16 years in making, the new community bible, an Indianized version is here!
Church leaders called the book, that was released in Mumbai last month by the Archbishop of Bombay, Oswald Cardinal Gracias, “a work of lasting importance”.
As congregations decline in the West, the Vatican hopes to attract more believers to its fold with an ‘Indianised’ Bible depicting Virgin Mary in a sari and Joseph clad in a loincloth and turban.
“I am sure this Bible, made in India and for Indians, will bring the word of God closer to millions of our people, not only Christians,” Oswald Gracias, the Archbishop of Bombay, said at a ceremony on the Bible’s release.
Sari-clad Virgin Mary with Joseph and the baby Jesus in the first “Indianised” version of the Bible was published by the Roman Catholic Church last month. The Holy book features 27 sketches of typical Indian scenes and idols, including Mahatma Gandhi and Mother Teresa for easy interpretation for the local readers.
It even quotes Hindu scriptures, such as the Ramayana and Mahabharata, to help explain Christianity to prospective converts.
“We wanted to show the parallels between the themes in the Bible and in Indian religions,” Father Tony Charanghat, a spokesman for the Archbishop, was quoted as saying by The Times Online today.
“We’ve put the sacred text in a local context,” he stressed.
“The calculation is that this (India) is the last great missionary front on Earth,” John L. Allen Jr, a Vatican expert based in Rome, said.
Christianity, which is now the third-largest religion in India, is reputed to have been brought to India by Thomas the Apostle, “Doubting Thomas”, in AD 52.
The first Catholic missionaries came from Portugal in the 16th century. Of the 24 million Christian followers in India, 17 million are Catholics.
Published by the Society of St Paul, the book has already sold 30,000 copies within a week in India.
Some more pictures:
Rev (Dr) Augustine Kanachikuzhy, of the Society of St Paul who was the general editor of the book, said that the decision to include Indian scriptures in the book was taken by the scholars. “They felt that a Bible for India should also make reference to ndian scriptures,” he said. “India has so many religions and anguages. This translation takes into account the aspirations, culture, ethos —the identifying marks of the Indian. It helps the people to relate the sacred text to local context,” said Bishop of Vasai, Fr Thomas Dabre, who was involved in the project. “It was a complex enterprise, but the resulting work is of lasting importance.” The book is different from other Bibles because it has a commentary accompanying the passages from the holy book. “It is a contextualised Bible and that is where the references to Indian scriptures come in,” explained Kanachikuzhy.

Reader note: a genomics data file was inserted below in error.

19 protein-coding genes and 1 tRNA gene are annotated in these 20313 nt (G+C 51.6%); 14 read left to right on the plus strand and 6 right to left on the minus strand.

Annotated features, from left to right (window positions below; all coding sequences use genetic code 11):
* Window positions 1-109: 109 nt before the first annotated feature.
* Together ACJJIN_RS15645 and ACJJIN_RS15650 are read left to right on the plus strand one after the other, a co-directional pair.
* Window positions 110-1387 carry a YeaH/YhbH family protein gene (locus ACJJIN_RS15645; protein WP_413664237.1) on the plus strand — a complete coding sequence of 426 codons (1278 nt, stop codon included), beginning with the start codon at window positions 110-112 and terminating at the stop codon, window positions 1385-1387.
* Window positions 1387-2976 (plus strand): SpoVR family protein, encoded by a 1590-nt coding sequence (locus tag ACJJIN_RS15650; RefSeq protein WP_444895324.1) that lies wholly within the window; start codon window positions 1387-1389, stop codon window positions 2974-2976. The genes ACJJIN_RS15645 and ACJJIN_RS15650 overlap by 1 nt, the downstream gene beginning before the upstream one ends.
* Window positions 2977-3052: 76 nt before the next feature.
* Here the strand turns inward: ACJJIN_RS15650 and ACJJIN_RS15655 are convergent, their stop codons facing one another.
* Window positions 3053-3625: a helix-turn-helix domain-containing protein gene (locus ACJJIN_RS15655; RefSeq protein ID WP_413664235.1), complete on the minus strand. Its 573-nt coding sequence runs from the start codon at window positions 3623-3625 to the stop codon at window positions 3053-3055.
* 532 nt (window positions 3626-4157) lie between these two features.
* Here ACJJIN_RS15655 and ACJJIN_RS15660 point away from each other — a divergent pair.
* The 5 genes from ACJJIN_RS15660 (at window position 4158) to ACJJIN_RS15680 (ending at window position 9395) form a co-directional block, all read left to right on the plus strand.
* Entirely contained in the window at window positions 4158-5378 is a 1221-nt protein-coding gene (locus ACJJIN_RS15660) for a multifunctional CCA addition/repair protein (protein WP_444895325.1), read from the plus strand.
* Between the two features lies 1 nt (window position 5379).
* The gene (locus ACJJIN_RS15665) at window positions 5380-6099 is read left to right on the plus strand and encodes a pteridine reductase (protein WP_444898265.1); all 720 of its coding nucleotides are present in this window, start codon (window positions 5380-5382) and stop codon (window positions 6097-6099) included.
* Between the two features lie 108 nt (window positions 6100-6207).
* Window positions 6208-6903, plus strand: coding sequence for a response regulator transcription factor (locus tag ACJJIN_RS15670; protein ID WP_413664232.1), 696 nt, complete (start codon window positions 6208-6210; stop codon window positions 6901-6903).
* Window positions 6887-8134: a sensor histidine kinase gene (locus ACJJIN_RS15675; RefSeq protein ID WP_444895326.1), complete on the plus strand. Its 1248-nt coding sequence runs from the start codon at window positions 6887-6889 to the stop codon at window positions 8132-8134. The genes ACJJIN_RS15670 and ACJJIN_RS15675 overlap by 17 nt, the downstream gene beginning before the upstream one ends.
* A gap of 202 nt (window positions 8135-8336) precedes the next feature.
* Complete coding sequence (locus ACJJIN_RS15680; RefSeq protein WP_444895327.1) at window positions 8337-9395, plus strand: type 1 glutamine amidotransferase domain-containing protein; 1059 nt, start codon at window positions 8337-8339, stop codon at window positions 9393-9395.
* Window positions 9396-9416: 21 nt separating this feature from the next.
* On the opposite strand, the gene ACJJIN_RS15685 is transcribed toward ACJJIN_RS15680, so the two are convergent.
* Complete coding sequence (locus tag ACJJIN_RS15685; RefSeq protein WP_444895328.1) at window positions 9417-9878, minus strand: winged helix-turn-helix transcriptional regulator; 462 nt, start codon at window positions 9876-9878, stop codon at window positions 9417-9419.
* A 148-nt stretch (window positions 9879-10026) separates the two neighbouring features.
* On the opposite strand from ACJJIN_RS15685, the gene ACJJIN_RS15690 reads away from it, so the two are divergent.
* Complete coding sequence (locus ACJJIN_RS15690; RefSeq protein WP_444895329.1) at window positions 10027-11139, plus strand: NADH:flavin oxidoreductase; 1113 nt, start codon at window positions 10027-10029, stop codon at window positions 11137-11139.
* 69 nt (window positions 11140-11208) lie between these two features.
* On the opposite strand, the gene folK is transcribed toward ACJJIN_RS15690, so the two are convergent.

Priests feel that the book will appeal to the new generation of hurch-goers who stress less on the ritual part of religion and more n the spiritual aspects. “They are asking more questions, some of hich priests who were trained long ago are not equipped to answer. The book hence serves as a handy guide for both the priests and the worshippers,” said Charanghat.
You can read more about it here.
Here are some more quotations:
You cannot communicate if you do not communicate in the culture of the people
– Fr Tony Charanghat, spokesperson for Cardinal Gracias
It is a contextualised Bible, and that is where the references to Indian scriptures come in
– Rev (Dr) Augustine Kanachikuzhy, of Society of St Paul and general editor of the book
This translation kes into account the aspirations, culture, ethos — the identifying marks of
the Indian. It helps people relate the sacred text to local context
– Bishop of Vasai Fr Thomas Dabre, who was involved in the project